The Writings of Abraham Lincoln: 1858-1862

Front Cover
 

What people are saying - Write a review

We haven't found any reviews in the usual places.

Contents


Other editions - View all

Common terms and phrases

Popular passages

Page 263 - Physically speaking, we cannot separate. We cannot remove our respective sections from each other, nor build an impassable wall between them. A husband and wife may be divorced, and go out of the presence and beyond the reach of each other; but the different parts of our country cannot do this. They cannot but remain face to face; and intercourse, either amicable or hostile, must continue between them.
Page 60 - Can the people of a United States Territory, in any lawful way, against the wish of any citizen of the United States, exclude slavery from its limits prior to the formation of a State constitution?
Page 261 - For instance, why may not any portion of a new confederacy a year or two hence arbitrarily secede again, precisely as portions of the present Union now claim to secede from it? All who cherish disunion sentiments are now being educated to the exact temper of doing this. Is there such perfect identity of interests among the States to compose a new Union as to produce harmony only, and prevent renewed secession? Plainly, the central idea of secession is the essence of anarchy.
Page 280 - The power confided to me will be used to hold, occupy, and possess the property and places belonging to the government, and to collect the duties and imposts; but beyond what may be necessary for these objects, there will be no invasion, no using of force against or among the people anywhere.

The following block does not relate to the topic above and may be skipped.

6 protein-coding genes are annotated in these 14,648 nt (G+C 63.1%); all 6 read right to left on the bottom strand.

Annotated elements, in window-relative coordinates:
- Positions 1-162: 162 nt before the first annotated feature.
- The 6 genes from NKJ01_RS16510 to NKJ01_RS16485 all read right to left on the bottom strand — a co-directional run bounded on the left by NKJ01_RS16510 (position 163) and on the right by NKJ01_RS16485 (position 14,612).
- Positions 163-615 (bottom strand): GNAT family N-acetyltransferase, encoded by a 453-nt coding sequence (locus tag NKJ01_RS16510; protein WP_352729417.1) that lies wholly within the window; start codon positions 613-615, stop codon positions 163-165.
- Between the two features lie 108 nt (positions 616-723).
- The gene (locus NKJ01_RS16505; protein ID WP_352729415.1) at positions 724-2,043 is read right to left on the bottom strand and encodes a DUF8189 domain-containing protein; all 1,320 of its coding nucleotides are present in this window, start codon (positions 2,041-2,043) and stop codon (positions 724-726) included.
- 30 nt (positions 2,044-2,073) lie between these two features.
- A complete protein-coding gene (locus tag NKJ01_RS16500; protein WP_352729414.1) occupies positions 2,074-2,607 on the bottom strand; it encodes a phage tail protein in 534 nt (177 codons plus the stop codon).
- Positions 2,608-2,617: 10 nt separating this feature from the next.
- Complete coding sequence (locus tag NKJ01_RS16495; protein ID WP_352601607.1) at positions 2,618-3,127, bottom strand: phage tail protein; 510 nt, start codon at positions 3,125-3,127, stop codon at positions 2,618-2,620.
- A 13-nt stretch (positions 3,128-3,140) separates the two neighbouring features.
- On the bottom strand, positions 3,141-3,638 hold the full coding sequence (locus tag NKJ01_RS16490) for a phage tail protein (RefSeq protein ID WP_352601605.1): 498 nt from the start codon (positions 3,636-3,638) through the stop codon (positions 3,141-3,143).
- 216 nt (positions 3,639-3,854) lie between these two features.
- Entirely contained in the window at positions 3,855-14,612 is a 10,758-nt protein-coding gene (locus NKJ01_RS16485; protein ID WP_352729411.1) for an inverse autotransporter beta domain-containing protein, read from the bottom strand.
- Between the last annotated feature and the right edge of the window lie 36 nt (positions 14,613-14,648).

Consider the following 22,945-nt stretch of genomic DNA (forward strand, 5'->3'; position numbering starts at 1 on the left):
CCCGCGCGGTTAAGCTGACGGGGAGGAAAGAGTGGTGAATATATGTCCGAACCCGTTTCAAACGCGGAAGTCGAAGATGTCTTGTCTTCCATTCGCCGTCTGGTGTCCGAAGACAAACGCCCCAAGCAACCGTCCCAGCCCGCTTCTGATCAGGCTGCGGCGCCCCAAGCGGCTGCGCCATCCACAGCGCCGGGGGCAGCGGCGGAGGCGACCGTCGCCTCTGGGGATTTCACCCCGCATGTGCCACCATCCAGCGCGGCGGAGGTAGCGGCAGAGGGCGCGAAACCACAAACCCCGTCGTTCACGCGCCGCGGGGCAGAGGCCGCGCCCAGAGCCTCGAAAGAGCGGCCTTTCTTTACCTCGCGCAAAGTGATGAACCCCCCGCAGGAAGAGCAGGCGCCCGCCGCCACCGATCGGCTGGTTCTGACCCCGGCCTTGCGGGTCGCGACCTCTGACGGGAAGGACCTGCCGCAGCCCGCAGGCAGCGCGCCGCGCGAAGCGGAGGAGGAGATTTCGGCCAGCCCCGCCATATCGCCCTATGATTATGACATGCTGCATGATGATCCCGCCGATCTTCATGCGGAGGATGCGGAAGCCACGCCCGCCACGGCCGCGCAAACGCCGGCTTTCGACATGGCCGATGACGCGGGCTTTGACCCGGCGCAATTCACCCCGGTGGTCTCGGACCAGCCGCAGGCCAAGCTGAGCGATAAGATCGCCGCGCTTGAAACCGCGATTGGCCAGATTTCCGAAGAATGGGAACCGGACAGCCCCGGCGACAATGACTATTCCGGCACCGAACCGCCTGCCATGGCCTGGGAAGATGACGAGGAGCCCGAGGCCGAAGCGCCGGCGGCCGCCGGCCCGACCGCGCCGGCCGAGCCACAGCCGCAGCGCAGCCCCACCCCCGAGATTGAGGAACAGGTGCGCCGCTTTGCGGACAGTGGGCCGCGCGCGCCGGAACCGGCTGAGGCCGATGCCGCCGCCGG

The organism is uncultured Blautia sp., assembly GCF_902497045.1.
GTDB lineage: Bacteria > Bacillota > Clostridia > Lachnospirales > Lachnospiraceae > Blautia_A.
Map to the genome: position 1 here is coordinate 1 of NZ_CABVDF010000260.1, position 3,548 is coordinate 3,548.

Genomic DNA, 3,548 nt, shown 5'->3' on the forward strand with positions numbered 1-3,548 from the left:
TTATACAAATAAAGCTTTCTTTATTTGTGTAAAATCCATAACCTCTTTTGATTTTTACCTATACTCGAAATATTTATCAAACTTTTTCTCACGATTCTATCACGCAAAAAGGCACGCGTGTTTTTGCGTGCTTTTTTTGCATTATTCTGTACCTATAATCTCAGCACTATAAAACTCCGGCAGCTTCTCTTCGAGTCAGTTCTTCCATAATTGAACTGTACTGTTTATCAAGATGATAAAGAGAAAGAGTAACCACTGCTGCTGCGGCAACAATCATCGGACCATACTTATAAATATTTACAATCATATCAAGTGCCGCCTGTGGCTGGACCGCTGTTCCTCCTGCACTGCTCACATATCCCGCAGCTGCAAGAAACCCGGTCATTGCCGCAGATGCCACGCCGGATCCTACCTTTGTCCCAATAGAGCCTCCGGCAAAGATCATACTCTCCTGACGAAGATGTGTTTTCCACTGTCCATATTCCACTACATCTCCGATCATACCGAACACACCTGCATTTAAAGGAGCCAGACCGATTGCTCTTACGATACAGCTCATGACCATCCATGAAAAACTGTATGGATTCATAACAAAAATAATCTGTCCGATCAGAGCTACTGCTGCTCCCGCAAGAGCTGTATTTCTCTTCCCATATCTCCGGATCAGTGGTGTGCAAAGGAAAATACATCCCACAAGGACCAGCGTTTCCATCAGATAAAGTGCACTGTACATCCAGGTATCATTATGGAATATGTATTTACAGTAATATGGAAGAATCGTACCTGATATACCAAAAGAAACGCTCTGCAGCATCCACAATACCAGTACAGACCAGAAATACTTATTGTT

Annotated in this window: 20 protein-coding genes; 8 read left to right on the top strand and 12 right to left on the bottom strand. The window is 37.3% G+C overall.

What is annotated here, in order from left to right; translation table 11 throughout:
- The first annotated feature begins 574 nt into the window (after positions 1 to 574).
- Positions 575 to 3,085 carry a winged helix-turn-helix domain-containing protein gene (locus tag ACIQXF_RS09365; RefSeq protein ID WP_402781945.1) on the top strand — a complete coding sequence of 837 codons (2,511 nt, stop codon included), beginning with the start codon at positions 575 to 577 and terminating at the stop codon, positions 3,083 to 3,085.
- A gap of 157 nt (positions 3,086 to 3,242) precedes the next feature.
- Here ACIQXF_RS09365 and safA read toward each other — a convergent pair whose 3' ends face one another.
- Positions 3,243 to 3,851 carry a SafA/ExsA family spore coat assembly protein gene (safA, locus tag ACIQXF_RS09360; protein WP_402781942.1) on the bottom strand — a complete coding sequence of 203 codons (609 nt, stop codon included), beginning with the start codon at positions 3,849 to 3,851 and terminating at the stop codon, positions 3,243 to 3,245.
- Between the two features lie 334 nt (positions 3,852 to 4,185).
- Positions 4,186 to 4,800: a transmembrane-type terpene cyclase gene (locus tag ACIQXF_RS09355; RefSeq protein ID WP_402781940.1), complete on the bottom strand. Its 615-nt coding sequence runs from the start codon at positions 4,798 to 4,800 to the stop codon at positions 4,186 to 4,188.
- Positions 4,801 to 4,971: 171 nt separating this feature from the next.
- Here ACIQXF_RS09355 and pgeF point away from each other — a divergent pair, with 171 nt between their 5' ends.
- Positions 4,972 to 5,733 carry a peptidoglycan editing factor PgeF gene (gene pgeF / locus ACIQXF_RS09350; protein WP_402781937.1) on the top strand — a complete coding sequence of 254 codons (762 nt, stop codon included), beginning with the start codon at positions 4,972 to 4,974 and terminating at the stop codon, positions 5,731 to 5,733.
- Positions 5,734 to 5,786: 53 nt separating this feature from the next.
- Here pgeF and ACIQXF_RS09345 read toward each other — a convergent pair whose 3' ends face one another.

Page 66 - ... the right of property in a slave is distinctly and expressly affirmed in the Constitution.
Page 177 - Let us have faith that right makes might, and in that faith let us to the end dare to do our duty as we understand it.
Page 35 - I will say in addition to this that there is a physical difference between the white and black races which I believe will forever forbid the two races living together on terms of social and political equality. And inasmuch as they cannot so live, while they do remain together there must be the position of superior and inferior, and I as much as any other man am in favor of having the superior position assigned to the white race.
Page 35 - I hold that, notwithstanding all this, there is no reason in the world why the negro is not entitled to all the natural rights enumerated in the Declaration of Independence — the right to life, liberty, and the pursuit of happiness. I hold that he is as much entitled to these as the white man.
Page 174 - It is exceedingly desirable that all parts of this great Confederacy shall be at peace, and in harmony one with another. Let us Republicans do our part to have it so. Even though much provoked, let us do nothing through passion and ill temper. Even though the Southern people will not so much as listen to us, let us calmly consider their demands, and yield to them if, in our deliberate view of our duty, we possibly can.
Page 254 - I now reiterate these sentiments ; and in doing so I only press upon the public attention the most conclusive evidence of which the case is susceptible, that the property, peace, and security of no section are to be in anywise endangered by the now incoming administration.

Bibliographic information